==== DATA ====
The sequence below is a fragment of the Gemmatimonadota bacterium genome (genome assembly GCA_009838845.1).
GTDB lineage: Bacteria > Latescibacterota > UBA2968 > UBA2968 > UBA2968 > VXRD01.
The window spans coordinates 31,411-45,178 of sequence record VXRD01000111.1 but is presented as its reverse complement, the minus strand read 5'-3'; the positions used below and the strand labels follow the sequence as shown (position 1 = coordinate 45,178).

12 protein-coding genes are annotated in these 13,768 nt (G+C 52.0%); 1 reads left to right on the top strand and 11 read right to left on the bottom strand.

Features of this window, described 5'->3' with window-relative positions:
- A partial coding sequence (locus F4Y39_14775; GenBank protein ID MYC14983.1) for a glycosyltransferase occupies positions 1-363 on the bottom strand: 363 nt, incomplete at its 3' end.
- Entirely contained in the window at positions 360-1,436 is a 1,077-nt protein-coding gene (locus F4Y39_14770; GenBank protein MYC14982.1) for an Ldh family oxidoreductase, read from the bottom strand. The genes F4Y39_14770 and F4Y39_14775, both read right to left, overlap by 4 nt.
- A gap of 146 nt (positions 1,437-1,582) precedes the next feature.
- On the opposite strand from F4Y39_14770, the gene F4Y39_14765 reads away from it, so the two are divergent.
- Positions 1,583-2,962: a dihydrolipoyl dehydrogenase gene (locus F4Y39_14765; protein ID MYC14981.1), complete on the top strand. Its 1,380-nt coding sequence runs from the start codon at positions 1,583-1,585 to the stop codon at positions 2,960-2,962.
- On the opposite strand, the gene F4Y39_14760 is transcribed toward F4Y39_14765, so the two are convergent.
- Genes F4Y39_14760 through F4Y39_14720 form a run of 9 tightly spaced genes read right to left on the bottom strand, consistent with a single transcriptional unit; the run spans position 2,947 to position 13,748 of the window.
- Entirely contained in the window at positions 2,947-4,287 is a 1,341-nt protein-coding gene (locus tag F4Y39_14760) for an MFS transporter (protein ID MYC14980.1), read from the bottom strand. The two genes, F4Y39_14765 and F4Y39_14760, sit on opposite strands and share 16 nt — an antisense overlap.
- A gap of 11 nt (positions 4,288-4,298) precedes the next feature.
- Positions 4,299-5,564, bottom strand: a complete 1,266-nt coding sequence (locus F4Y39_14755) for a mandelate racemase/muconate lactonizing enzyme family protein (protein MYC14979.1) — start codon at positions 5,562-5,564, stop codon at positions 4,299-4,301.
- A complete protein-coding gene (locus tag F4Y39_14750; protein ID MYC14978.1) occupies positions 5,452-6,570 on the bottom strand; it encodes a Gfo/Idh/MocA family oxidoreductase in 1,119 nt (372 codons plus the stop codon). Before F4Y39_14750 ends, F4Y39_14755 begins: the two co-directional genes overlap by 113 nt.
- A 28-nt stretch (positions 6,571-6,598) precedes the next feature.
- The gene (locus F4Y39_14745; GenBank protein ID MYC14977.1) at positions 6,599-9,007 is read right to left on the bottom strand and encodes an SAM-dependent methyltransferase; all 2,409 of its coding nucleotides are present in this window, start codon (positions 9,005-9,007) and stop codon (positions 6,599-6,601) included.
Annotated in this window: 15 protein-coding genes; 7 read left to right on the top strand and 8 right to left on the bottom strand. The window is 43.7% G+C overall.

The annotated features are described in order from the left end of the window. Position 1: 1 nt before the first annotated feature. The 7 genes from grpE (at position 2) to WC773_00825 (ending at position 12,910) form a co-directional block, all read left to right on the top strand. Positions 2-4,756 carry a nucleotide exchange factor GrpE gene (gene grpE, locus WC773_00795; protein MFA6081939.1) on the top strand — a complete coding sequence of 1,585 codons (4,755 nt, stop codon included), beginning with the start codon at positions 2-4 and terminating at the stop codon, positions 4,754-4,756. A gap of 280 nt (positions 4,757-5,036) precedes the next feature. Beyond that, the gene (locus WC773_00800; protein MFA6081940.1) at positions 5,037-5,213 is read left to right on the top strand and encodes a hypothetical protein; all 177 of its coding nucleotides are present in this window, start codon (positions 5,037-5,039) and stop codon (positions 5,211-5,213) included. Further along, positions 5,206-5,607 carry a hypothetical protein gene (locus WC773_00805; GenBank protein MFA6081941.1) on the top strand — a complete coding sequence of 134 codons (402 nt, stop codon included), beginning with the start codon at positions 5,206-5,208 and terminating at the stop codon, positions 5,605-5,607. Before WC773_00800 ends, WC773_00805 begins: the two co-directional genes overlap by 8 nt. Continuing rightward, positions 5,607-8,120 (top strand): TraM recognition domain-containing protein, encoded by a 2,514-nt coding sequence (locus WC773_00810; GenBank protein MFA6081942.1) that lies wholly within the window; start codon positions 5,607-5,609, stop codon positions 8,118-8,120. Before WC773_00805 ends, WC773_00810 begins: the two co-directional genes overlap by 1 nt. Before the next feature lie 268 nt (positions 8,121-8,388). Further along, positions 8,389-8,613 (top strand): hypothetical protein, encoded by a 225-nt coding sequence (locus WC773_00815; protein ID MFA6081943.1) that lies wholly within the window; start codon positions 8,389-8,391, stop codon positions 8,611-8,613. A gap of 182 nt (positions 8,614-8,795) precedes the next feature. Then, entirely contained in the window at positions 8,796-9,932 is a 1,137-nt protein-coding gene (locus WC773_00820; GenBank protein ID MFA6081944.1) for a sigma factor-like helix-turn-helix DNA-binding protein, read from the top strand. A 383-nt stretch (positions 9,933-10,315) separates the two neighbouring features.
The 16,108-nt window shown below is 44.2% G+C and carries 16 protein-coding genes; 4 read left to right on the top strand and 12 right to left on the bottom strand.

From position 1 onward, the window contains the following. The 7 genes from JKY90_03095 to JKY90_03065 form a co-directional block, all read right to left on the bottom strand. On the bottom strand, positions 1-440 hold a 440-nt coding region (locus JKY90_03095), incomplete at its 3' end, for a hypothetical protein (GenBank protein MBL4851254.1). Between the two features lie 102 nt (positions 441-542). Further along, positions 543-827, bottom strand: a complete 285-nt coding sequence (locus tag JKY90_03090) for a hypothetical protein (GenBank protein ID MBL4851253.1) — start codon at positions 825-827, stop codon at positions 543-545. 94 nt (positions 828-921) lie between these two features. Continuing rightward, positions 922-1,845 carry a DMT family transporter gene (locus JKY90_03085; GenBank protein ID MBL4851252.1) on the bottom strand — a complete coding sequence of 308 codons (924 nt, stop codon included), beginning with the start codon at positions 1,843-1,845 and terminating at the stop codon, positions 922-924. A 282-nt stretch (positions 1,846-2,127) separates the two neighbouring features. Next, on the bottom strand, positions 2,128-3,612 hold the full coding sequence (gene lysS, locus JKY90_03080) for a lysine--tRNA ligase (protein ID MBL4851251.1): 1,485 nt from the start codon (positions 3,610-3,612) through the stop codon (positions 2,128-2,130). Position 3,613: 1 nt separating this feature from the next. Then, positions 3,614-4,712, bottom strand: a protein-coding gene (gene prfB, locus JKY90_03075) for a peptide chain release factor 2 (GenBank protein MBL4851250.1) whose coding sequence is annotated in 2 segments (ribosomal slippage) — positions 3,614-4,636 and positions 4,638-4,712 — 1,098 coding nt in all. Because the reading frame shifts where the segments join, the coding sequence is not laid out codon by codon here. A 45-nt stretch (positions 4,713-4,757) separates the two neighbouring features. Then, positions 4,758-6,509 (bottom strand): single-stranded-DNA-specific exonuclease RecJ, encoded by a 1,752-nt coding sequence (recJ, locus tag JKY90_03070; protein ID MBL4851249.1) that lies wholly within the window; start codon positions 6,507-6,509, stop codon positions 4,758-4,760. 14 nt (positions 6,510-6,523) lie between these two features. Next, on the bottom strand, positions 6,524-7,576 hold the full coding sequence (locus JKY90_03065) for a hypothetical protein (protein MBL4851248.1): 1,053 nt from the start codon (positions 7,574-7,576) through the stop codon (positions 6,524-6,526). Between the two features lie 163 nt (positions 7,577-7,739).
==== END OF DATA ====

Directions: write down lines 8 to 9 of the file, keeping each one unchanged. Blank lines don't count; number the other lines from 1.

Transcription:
- A gap of 146 nt (positions 1,437-1,582) precedes the next feature.
- On the opposite strand from F4Y39_14770, the gene F4Y39_14765 reads away from it, so the two are divergent.